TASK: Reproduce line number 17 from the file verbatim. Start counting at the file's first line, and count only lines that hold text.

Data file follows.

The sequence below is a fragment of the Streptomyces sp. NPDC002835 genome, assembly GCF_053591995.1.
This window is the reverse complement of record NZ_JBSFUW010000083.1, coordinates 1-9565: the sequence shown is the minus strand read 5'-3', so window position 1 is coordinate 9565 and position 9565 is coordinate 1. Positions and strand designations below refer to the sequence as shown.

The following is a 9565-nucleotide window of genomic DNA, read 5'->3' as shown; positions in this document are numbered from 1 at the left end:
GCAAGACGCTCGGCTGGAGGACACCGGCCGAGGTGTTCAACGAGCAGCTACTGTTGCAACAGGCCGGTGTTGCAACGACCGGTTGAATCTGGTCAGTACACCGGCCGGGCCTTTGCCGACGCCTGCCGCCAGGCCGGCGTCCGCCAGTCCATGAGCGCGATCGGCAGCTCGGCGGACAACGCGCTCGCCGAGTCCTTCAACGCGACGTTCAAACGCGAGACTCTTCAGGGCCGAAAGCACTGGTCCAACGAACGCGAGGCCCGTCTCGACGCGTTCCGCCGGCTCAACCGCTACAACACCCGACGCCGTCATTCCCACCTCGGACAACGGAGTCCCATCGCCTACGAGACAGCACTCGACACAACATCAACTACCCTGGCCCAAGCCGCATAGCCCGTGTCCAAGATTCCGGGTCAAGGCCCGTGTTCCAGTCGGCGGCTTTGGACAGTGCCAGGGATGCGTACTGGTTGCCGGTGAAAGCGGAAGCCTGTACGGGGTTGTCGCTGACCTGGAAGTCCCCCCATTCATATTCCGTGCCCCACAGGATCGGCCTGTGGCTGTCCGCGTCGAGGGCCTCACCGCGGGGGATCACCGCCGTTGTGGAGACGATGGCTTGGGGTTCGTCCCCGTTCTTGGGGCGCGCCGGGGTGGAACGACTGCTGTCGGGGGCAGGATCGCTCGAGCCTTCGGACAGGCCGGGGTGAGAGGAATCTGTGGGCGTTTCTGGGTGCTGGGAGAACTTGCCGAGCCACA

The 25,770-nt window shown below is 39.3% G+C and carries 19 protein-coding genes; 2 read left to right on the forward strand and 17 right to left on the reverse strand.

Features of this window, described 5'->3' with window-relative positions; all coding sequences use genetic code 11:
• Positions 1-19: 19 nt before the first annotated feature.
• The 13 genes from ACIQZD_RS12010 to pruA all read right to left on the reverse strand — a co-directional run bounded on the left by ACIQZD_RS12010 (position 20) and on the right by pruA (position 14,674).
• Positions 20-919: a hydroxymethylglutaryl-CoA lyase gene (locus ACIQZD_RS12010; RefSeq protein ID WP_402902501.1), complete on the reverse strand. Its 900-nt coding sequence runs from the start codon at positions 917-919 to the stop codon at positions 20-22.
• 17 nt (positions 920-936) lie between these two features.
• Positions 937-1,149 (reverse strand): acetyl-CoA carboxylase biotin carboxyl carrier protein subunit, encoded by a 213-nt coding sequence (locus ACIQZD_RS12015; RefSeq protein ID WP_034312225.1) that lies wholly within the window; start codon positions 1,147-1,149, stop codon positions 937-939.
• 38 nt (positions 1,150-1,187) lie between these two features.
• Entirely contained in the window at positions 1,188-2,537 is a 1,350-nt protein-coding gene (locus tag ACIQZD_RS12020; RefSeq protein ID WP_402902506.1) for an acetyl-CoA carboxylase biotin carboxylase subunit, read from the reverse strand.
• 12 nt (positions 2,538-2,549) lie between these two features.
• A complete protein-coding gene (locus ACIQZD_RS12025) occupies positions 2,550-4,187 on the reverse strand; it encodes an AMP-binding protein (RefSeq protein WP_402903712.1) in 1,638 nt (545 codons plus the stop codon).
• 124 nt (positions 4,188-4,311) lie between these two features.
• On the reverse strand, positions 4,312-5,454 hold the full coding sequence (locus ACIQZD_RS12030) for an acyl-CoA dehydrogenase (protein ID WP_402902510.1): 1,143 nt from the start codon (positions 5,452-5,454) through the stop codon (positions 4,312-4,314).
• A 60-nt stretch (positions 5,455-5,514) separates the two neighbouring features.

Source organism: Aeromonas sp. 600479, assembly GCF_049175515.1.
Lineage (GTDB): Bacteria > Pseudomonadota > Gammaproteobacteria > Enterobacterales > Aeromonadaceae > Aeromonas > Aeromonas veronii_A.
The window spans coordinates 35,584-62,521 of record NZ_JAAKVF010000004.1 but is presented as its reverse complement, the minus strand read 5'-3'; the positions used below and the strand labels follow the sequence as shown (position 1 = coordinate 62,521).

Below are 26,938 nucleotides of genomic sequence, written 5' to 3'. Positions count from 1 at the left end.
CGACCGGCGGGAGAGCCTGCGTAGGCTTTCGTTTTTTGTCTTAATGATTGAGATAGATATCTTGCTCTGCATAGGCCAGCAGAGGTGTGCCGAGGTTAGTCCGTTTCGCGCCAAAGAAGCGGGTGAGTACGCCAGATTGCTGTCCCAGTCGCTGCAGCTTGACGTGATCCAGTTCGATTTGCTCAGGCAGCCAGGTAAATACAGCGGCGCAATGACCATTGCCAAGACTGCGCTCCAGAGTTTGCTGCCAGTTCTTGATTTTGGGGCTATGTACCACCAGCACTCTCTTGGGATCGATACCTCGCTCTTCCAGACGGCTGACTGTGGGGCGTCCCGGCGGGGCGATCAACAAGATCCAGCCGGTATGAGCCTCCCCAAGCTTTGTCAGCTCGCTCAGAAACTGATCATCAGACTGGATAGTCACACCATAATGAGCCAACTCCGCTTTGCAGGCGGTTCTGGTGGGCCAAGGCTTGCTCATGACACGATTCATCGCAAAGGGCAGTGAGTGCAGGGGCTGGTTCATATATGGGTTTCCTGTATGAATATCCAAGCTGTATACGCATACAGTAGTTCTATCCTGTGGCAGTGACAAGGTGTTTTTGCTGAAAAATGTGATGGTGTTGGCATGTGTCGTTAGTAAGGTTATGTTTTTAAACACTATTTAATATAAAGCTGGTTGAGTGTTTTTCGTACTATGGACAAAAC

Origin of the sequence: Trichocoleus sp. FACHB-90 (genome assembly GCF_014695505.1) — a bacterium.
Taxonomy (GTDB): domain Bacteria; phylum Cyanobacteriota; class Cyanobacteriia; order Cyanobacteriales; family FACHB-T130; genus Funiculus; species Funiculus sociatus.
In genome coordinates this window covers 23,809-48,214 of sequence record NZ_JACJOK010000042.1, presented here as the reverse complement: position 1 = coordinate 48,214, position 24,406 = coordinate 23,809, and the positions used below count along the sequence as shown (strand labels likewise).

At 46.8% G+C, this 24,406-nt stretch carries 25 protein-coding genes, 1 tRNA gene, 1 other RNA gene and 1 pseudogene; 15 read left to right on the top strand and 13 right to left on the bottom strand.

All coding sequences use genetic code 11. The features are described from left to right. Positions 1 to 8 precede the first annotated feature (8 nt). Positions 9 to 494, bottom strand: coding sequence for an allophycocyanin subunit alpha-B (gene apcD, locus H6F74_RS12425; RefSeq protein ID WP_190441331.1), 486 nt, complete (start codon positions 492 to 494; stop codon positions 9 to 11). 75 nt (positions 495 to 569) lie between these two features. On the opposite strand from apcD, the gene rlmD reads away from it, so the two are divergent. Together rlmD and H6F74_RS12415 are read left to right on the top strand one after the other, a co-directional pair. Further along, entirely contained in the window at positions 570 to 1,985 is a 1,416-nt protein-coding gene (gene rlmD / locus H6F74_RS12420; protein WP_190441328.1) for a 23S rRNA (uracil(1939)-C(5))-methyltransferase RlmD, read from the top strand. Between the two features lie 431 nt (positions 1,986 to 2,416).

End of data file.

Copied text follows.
• On the reverse strand, positions 4,312-5,454 hold the full coding sequence (locus ACIQZD_RS12030) for an acyl-CoA dehydrogenase (protein ID WP_402902510.1): 1,143 nt from the start codon (positions 5,452-5,454) through the stop codon (positions 4,312-4,314).